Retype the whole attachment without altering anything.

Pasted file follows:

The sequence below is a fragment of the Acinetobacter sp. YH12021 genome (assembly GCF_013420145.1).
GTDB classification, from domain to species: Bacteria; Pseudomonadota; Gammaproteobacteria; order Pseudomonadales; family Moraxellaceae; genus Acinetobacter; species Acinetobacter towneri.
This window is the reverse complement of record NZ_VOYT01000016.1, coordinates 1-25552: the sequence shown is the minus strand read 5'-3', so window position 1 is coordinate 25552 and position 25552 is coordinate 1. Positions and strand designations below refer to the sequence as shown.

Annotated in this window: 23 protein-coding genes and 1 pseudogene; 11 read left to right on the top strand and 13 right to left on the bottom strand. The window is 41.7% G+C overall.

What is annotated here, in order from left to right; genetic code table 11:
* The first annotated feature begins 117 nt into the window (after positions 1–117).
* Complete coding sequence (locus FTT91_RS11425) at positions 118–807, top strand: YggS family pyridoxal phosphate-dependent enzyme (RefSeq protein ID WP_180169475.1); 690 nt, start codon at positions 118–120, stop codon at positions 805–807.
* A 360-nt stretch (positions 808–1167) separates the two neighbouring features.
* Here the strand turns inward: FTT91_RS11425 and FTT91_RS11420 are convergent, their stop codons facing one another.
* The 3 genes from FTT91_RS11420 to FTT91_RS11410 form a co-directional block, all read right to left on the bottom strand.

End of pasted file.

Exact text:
The sequence below is a fragment of the Acinetobacter sp. YH12021 genome (assembly GCF_013420145.1).
GTDB classification, from domain to species: Bacteria; Pseudomonadota; Gammaproteobacteria; order Pseudomonadales; family Moraxellaceae; genus Acinetobacter; species Acinetobacter towneri.
This window is the reverse complement of record NZ_VOYT01000016.1, coordinates 1-25552: the sequence shown is the minus strand read 5'-3', so window position 1 is coordinate 25552 and position 25552 is coordinate 1. Positions and strand designations below refer to the sequence as shown.

Annotated in this window: 23 protein-coding genes and 1 pseudogene; 11 read left to right on the top strand and 13 right to left on the bottom strand. The window is 41.7% G+C overall.

What is annotated here, in order from left to right; genetic code table 11:
* The first annotated feature begins 117 nt into the window (after positions 1–117).
* Complete coding sequence (locus FTT91_RS11425) at positions 118–807, top strand: YggS family pyridoxal phosphate-dependent enzyme (RefSeq protein ID WP_180169475.1); 690 nt, start codon at positions 118–120, stop codon at positions 805–807.
* A 360-nt stretch (positions 808–1167) separates the two neighbouring features.
* Here the strand turns inward: FTT91_RS11425 and FTT91_RS11420 are convergent, their stop codons facing one another.
* The 3 genes from FTT91_RS11420 to FTT91_RS11410 form a co-directional block, all read right to left on the bottom strand.